FIG. 1B illustrates an alternative embodiment of a network environment. Referring to FIG. 1B, bandwidth manager 116 is located at a branch office. A pair of routers 120-121 provides access to network 102 (e.g., WAN). FIG. 1C illustrates another alternative embodiment of a network environment. Referring to FIG. 1C, bandwidth manager 116 is located at a data center and is given access to network 102 (e.g., WAN) using router 131. Note that in each of these embodiments, bandwidth manager 116 may be part of a router, switch, proxy, bridge, end system, etc. hardware such as a field programmable gate array (FPGA) to perform the operation described herein.

As described above, classification module 302 assigns traffic classes to incoming traffic and may vary the traffic class applied to a single connection when a new, or different, packet tag is encountered. In other words, when a packet tag of a received packet differs from a packet tag for a previously received packet, classification module may reclassify the traffic class of the connection.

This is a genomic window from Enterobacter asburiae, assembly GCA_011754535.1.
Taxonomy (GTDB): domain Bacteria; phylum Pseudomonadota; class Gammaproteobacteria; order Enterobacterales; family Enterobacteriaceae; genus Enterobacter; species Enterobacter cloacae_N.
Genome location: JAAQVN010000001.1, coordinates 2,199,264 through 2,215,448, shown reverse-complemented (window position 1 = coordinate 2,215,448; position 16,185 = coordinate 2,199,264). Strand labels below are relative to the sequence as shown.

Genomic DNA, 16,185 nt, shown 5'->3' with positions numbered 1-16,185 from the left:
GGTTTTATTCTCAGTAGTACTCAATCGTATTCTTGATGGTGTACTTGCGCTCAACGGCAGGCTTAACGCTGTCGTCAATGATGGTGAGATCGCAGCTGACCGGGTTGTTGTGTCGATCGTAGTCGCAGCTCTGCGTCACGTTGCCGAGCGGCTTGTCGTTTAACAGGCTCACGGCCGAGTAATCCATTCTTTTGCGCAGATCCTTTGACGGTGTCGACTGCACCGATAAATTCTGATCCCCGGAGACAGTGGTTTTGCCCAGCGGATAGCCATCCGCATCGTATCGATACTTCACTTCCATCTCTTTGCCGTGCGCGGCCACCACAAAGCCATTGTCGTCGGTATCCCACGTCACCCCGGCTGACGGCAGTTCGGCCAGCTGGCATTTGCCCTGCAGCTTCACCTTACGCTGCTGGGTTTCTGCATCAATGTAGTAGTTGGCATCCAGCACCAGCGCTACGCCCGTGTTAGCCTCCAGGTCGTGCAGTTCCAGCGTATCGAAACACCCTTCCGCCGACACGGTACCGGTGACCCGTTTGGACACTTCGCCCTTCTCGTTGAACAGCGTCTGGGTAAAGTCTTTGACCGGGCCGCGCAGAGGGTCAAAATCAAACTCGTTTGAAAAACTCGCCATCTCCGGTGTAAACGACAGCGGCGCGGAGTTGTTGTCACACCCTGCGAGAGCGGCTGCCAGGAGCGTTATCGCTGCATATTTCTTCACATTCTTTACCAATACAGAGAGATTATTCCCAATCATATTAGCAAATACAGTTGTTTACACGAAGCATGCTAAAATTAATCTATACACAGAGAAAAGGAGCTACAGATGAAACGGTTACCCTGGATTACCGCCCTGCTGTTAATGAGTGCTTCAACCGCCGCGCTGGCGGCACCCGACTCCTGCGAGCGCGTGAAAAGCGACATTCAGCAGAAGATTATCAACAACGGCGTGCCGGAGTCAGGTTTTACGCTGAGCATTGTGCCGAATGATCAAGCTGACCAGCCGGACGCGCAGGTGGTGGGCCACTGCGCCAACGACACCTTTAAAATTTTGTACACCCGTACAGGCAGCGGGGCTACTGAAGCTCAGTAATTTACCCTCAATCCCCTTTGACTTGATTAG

Using techniques described herein, an administrator in the classification module of a bandwidth manager in a network determines the relative importance of different types of tagged traffic within one network (e.g., TCP) connection. Then, the administrator can configure the bandwidth manager with classes that may be in either a one-tag-type to one-class configuration, or multiple-tag-types to one-class configuration. Finally, the administrator applies policies to those classes that are in keeping with the importance of the tagged traffic type.

In one embodiment, a bandwidth manager includes an intra-flow policy modulator to modulate the policies applied to packets of a particular connection. This modulator may include classification module 302 and policy module 304 of FIG. 3. In one embodiment, the modulator performs a hysteresis response to upward priority increments. Such a modulator may maintain flow continuity and protect other traffic against low priority traffic. These functions are coincident. For example, in case the packet order is high, low, high, high, high, . . . , then there is no reason to release the third and following (high-priority) packets as they will need to be retransmitted. Thus, sending these packets at high priority is not an efficient use of bandwidth. The hysteresis is performed by the policy module. The policy module can accomplish this in a number of ways, which are described in greater detail below.